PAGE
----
The final match is our young boy Kikuchi taking on Katsumi Oribe, a veteran. The pressure is on Yuto Kikuchi and even if he has the fans behind him, Oribe does not go easy on him. Each kick lands with a thud, every scoop slam seems to maul the poor boy. They even go to the outside in a building small enough for the outside to be literally outside. One of the ring crew ushers us away from the action but we are still in the thick of it. Oribe stomps on Kikuchi in front of me, and my gasp of the Finnish word for “no” goes unnoticed. The old Japanese man next to me looks at my reaction, almost as if to say, “you know it’s fake, right?” — but to me it’s as real as anything in that moment.

The action returns to the ring and Oribe remains on top. But Kikuchi is firing back up, full of frustration and will to fight on. He lands some forearms that barely touch Oribe’s massive chest. He has to outwit the veteran where his power just won’t suffice. We get schoolboys and jacknife attempts, we even get the classic small package. But Oribe is just too learned, too good. He wins the match.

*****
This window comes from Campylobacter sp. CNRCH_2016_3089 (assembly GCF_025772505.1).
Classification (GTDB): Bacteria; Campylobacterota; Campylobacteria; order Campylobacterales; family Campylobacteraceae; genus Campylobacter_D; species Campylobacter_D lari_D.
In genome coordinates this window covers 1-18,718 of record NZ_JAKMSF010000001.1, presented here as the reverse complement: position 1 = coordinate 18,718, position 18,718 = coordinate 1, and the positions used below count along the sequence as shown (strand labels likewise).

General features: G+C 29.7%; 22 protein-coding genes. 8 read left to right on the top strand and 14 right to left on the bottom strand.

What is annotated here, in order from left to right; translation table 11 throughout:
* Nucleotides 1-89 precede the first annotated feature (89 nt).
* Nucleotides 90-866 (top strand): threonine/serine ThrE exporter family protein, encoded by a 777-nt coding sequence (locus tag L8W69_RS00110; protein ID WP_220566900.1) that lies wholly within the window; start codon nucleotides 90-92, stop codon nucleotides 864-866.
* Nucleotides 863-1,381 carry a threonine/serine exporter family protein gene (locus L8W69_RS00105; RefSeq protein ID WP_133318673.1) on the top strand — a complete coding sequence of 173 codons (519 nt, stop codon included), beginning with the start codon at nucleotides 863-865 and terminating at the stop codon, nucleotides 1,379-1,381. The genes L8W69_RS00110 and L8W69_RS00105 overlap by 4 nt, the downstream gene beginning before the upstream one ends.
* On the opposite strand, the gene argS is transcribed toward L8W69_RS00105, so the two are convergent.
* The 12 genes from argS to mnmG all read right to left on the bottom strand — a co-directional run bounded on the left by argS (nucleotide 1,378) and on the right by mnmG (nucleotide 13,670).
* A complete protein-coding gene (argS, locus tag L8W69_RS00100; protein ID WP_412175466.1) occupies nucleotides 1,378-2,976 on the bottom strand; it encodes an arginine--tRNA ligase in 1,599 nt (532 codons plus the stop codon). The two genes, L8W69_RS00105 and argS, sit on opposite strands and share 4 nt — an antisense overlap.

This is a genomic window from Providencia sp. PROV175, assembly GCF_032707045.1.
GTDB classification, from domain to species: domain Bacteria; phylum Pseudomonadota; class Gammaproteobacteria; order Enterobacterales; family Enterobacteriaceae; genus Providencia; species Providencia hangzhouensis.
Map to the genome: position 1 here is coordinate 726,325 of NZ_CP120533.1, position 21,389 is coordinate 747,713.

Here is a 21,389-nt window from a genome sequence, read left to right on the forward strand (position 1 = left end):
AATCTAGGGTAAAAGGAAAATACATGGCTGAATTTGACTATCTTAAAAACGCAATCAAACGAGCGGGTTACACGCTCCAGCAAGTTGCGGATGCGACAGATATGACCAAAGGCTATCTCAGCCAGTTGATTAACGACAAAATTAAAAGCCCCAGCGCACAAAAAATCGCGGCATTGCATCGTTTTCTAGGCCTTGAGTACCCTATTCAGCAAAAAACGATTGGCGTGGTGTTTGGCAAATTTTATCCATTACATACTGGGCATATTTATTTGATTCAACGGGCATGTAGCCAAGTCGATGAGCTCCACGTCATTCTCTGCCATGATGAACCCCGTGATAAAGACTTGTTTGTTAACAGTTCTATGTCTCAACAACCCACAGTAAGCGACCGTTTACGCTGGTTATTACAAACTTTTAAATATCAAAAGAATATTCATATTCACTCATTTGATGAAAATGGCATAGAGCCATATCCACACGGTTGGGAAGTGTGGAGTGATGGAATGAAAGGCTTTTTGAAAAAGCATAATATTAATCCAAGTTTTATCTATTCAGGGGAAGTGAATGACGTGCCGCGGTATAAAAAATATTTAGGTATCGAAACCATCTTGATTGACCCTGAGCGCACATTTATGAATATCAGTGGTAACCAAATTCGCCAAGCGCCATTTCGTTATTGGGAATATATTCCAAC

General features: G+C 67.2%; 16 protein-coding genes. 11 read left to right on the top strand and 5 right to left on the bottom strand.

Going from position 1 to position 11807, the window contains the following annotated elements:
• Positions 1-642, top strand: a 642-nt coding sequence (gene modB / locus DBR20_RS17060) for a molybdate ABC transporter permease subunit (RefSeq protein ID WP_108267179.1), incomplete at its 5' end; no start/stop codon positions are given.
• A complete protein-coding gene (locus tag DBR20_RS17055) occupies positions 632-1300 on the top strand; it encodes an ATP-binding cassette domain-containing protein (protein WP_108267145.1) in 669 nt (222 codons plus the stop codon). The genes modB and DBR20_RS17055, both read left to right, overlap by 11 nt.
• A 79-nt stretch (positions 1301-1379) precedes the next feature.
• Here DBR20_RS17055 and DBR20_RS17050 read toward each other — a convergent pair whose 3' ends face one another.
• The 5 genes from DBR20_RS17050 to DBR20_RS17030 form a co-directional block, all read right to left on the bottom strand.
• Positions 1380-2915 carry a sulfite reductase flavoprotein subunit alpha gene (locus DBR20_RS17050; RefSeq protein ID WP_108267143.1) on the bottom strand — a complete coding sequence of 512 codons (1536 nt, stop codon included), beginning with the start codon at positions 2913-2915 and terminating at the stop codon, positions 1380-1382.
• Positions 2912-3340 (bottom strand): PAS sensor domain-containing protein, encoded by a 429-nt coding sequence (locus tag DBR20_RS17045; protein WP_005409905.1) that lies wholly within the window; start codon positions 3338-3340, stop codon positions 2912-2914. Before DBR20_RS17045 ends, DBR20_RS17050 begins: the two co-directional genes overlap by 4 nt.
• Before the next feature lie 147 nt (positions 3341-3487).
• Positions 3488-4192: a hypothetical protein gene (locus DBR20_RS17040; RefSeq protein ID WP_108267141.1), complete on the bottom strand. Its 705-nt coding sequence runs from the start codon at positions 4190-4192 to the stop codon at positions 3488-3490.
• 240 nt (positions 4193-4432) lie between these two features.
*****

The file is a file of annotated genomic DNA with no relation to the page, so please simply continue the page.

Kikuchi remains in the ring, receiving the good effort applause. He thanks the crowd. He says he lost, but he is happy. His promo falters, and like his in-ring work, it is clear he has a lot to learn on this front: even not understanding the language fluently, I can tell the exclamation points are in the wrong places, and the message isn’t as clear as it ought to be. But everybody applauds. The kid did his best. He will learn, and grow. Maybe one day he can wrestle a great match in a t-shirt. Maybe one day he will tan like a brownie. Maybe he will win the main event and win the big one in sleepy Hirano, or a crowded Edion or wherever his journey takes him.

I thank some of the people outside with my awkward bows and barely-there Japanese skills. I don’t have enough money to buy a TORU shirt or a EVIL BEAR OF BOMBING shirt. Maybe next time, because I would love there to be a next time. They could not booked a show more to my liking, and if there was a way for me to see Young Master 4, I would want to be there again.

Go support independent wrestling, everyone.

[Originally posted April 15th on the Voices of Wrestling message board.]